Ferdinand Berthoud came out with the Chronomètre FB 1R earlier this year, which builds upon the beautiful movement and the octagonal case of the initial FB1. However, the dial gave a completely different flavour to the piece. In Basel, the manufacture presented a special bronze edition, which become one of the highlights of this year to me. Check this out…
I discovered the love-child of Karl-Friedrich Scheufele at Salon QP in 2015 just a few weeks after the first model had left the workshop. The story of Ferdinand Berthoud chronometers dates back to the 18th century, when Mr Berthoud developed and produced marine clocks for the French Admiralty with the support of King Louis XV – read about this exciting period here.
Mr Scheufele, Co-President of Chopard, who besides running the fine-watchmaking leg of Chopard does have in his portfolio several decent undertakings fuelled by pure love. For instance, he always takes part in Mille Miglia, not missing an opportunity to joyride his veteran rollers. Or obtaining the rights for the name Ferdinand Berthoud in order to create a small boutique brand with a few exceptional mechanical pieces – to pay a tribute to the master watchmaker as he puts it.
In the summer of 2016, he shared his thoughts about his passion project at the Zurich boutique of Les Ambassadeurs, the exclusive partner of the brand in Switzerland. In the same year, Chronomètre Ferdinand Berthoud FB 1 won the GPHG ‘Aiguille d’Or’ Grand Prix. In 2018, the company presented the Chronomètre FB 1R walking in the footsteps of its brother but having an even more attractive face.
The FB 1R was inspired by the Marine Clock no 7 of Ferdinand Berthoud. An interesting story about five of his marine clocks lives on in the five, one-of-a-kind Chronomètre FB 1R – Edition 1785 models that took the show in Basel.
La Pérouse expedition 1785
The La Pérouse expedition left the French port of Brest in 1785. On board of the two ships La Boussole and L’Astrolabe were officers, crew and scientists (astronomer, mathematician, geologist, botanist and physicist). Jean-François de Galaup, Comte de Lapérouse was the commander of the four-year long expedition around the world. The ships were expected to return to France in the summer of 1789. Louis XVI King of France (1754-1793) and Charles Eugène Gabriel de La Croix de Castries, the Secretary of State of the French Navy (1727-1801) supported the mission. The venture had various goals: to open new maritime routes in the Pacific region, to enrich French science and scientific collections, to correct and complete maps of the area and establish new trade relationships.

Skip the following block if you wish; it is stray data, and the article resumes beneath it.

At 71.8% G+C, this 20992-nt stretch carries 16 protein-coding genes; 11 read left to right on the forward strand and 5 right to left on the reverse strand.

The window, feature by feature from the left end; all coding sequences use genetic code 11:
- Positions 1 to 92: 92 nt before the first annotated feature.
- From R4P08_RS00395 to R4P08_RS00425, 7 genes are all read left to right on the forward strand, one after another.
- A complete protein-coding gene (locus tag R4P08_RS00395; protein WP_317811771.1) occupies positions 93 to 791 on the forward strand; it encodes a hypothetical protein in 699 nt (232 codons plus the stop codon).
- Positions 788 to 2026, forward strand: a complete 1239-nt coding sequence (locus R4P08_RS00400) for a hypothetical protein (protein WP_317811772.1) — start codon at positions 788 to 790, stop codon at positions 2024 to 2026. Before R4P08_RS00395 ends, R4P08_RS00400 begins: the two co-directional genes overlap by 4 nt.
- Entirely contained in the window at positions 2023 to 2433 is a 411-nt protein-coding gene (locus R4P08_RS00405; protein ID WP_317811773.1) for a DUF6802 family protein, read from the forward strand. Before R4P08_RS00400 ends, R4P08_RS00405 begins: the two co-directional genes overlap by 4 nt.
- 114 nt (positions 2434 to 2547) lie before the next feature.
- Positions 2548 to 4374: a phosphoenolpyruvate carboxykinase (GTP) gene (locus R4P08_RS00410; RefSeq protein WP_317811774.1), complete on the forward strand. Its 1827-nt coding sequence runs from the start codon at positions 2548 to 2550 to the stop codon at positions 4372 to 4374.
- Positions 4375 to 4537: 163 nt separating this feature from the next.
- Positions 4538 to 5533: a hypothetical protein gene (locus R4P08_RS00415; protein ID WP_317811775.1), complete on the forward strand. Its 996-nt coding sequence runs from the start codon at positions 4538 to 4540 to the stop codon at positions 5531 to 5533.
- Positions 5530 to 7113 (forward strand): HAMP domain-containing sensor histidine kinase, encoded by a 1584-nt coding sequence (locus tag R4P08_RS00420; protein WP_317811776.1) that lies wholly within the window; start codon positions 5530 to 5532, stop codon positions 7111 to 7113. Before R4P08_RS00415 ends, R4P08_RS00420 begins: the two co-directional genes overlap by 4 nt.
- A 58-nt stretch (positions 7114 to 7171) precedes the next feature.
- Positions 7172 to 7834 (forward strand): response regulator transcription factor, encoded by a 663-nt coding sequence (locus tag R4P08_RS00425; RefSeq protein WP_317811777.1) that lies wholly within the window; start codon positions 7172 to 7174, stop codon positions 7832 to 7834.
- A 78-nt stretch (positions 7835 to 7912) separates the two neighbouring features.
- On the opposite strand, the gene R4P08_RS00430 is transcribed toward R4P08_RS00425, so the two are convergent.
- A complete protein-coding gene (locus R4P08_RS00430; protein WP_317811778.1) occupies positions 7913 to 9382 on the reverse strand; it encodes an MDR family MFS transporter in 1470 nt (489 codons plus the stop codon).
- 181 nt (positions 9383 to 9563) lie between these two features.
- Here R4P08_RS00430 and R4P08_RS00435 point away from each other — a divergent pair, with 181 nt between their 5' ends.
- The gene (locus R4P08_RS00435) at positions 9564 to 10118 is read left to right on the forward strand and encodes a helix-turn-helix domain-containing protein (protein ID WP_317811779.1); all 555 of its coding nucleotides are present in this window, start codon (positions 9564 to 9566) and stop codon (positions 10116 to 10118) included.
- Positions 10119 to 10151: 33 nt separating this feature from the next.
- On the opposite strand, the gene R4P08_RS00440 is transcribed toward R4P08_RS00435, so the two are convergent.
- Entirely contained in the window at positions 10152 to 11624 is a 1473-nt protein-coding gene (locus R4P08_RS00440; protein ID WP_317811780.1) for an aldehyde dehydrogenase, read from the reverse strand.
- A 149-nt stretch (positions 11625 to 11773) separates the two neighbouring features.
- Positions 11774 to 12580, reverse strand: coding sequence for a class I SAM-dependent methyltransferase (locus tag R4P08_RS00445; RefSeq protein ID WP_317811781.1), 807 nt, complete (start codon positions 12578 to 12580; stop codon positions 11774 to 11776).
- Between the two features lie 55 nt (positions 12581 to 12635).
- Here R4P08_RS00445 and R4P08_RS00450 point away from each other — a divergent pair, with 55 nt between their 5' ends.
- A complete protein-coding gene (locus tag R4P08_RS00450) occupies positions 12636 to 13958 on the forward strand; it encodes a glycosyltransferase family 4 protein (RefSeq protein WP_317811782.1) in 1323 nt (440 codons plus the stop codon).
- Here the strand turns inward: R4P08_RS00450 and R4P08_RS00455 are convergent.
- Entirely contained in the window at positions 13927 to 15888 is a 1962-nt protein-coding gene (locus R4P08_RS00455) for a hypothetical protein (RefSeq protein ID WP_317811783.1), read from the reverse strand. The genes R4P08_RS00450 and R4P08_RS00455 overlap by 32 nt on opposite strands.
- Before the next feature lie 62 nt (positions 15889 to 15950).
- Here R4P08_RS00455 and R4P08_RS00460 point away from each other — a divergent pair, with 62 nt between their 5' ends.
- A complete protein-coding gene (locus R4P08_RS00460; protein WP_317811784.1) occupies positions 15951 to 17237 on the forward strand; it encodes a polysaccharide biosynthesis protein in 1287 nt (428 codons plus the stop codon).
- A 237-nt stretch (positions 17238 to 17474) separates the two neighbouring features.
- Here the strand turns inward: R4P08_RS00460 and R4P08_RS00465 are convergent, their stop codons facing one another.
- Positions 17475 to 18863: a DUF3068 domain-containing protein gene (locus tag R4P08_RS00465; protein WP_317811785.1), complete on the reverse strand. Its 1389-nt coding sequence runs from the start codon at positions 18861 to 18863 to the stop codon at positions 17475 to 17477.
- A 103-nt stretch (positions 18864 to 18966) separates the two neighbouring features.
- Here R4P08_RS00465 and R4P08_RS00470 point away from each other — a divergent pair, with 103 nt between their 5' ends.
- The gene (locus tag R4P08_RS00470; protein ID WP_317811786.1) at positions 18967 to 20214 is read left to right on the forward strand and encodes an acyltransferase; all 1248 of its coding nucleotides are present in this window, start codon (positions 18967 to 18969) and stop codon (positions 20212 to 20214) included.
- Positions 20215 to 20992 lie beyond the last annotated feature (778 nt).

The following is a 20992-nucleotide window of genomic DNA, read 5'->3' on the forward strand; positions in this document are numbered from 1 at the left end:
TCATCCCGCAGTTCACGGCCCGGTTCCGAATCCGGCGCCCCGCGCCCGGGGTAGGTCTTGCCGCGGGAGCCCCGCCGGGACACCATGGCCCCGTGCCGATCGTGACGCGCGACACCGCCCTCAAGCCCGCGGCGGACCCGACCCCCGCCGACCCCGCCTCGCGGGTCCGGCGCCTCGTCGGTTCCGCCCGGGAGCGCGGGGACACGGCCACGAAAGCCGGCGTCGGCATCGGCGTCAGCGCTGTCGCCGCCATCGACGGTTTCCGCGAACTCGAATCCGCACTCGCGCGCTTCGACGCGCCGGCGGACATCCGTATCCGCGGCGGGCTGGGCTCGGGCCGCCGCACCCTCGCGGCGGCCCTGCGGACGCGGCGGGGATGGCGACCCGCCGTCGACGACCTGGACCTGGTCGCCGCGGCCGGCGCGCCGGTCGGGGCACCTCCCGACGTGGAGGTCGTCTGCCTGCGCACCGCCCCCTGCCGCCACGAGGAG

The route touched Brazil, Cape Horn, Chile, California, Alaska, Macao and Manila, Korea, the Pacific Islands, Norfolk Island and Botany Bay. He arrived off Botany Bay, New South Wales (Australia) in January 1788. The expedition sailed out of Botany Bay in March 1788 – as assumed later – and vanished in a storm.
Map of the voyage of Comte de La Pérouse's journey and potential final resting place. Credit: ANU (Australian National University)
The French government in 1791 equipped another expedition under Bruny d’Entrecasteaux to search the Pacific for them, but no trace was found. Peter Dillon (1788-1847) Irish captain and adventurer had long been interested in the disappearance of La Pérouse. During his trips – in around 1826-27 – he found European objects in the Solomon Islands. He collected artefacts and brought them to Paris, where the objects were identified as to have belonged to the expedition vessels.
Throughout the years there were expeditions to solve the mystery of La Pérouse with no success. Until May 2005 when a wreck found off the Solomon Islands was formally identified as the remains of La Boussole. A sextant – an instrument used by navigators to measure the angular distance of the sun from the horizon – with the inscription ‘Mercier’ was found near the site of the tragedy.
Chronomètre FB 1R – Edition 1785
The ship had five Ferdinand Berthoud marine chronometers on board, which are still underwater. As a tribute to these the manufacture introduced a limited bronze edition, each with a different patina.
In the last couple of years, bronze and bronze-toned timepieces have been very popular. The patina on the Ferdinand Berthoud cases look just so mind-blowingly different. The bronze alloy was chosen for its capacity to acquire a distinctive patina. The colours of the five unique watches are a result of varying degrees of oxidisation. Being an alloy of various metals, the dermo-compatibility (no allergic reactions or discoloration on the skin) in compliance with the REACH regulations of the European Union had to be ensured. Every other parameter of the FB 1R, including the dimensions of the case (44mm in diameter and 14mm in thickness) remained intact.
Three of the five pieces were presented in Basel: a bronze with greenish patina, another with a chocolate brown hue and the third with a slight reddish-purplish tint. As we’ve heard, they’ll find their new owners very soon…
Photo credits: Loupiosity.com.
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